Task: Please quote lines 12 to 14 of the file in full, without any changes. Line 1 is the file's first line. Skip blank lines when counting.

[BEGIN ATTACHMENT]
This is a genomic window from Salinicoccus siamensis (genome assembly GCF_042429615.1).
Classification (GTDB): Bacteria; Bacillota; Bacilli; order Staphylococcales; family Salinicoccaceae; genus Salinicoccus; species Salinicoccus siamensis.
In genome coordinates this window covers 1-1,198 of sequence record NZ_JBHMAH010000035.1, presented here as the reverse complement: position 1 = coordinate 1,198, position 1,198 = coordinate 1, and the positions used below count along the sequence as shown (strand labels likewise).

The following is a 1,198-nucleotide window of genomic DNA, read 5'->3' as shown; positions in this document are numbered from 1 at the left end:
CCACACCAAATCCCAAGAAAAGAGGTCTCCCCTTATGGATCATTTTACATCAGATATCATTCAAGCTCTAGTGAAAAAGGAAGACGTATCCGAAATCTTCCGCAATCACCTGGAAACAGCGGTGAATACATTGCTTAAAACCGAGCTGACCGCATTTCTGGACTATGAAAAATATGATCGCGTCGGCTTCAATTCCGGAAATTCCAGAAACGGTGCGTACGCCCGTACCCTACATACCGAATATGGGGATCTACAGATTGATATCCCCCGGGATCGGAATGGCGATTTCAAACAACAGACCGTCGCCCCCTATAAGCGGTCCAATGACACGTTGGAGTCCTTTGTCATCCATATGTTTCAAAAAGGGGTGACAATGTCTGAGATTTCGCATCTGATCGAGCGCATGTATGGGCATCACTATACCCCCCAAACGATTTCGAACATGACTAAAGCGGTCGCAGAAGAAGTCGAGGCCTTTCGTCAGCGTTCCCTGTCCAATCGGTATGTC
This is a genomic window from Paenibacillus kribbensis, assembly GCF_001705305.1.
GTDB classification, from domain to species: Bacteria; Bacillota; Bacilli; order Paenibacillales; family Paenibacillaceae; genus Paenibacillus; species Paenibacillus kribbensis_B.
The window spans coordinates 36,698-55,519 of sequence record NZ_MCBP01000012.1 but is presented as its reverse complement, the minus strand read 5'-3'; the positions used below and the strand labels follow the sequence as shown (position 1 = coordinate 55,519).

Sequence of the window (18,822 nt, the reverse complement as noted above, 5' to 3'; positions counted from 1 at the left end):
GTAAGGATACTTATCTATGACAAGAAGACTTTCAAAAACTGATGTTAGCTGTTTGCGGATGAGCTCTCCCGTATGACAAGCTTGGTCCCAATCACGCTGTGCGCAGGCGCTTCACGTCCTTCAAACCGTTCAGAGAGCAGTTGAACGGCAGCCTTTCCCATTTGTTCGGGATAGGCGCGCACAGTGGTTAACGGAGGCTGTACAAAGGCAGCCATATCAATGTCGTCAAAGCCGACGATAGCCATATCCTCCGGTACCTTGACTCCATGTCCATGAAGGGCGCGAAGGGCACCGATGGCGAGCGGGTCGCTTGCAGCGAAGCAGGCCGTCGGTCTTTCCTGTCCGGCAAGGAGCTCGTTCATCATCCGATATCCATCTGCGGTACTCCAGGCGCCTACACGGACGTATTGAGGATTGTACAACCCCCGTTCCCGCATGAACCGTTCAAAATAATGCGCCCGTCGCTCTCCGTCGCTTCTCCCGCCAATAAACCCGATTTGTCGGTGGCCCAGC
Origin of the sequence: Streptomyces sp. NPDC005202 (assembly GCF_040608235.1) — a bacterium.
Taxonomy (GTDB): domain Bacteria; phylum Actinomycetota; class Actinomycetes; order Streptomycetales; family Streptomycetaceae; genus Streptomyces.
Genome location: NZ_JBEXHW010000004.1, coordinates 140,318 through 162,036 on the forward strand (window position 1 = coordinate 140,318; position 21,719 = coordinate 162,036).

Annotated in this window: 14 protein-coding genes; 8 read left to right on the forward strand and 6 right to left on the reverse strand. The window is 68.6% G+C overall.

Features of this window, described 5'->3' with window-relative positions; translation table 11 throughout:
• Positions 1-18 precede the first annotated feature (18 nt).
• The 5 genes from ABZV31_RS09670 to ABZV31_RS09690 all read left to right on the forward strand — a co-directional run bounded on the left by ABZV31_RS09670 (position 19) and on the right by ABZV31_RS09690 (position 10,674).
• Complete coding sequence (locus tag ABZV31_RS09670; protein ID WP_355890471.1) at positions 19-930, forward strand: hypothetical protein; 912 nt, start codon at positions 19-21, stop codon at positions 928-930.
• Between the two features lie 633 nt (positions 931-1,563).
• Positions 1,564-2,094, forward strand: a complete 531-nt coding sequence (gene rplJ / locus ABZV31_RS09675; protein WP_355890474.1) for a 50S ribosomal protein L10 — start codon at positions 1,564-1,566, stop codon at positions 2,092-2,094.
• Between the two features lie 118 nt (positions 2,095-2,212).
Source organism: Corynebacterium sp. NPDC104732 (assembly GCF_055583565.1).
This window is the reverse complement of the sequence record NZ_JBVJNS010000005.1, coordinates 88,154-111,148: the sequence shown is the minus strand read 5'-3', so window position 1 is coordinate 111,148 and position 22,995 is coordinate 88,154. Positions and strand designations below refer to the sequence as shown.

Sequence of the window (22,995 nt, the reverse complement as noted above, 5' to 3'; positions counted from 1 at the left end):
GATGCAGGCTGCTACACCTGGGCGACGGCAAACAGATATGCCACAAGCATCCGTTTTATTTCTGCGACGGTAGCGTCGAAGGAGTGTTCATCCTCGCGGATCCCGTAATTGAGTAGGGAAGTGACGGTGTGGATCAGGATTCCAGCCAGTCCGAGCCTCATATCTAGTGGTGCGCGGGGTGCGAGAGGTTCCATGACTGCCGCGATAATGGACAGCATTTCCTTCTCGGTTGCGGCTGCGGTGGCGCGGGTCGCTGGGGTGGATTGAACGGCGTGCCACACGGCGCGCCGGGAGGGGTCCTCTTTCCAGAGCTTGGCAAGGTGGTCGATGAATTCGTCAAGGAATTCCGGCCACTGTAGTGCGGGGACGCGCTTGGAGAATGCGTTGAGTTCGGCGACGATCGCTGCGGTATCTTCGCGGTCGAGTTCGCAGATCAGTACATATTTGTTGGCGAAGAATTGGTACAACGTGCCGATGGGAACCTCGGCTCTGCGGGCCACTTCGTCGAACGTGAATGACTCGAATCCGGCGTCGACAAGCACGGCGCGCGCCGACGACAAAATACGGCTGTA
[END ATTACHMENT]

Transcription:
Taxonomy (GTDB): domain Bacteria; phylum Actinomycetota; class Actinomycetes; order Streptomycetales; family Streptomycetaceae; genus Streptomyces.
Genome location: NZ_JBEXHW010000004.1, coordinates 140,318 through 162,036 on the forward strand (window position 1 = coordinate 140,318; position 21,719 = coordinate 162,036).

Annotated in this window: 14 protein-coding genes; 8 read left to right on the forward strand and 6 right to left on the reverse strand. The window is 68.6% G+C overall.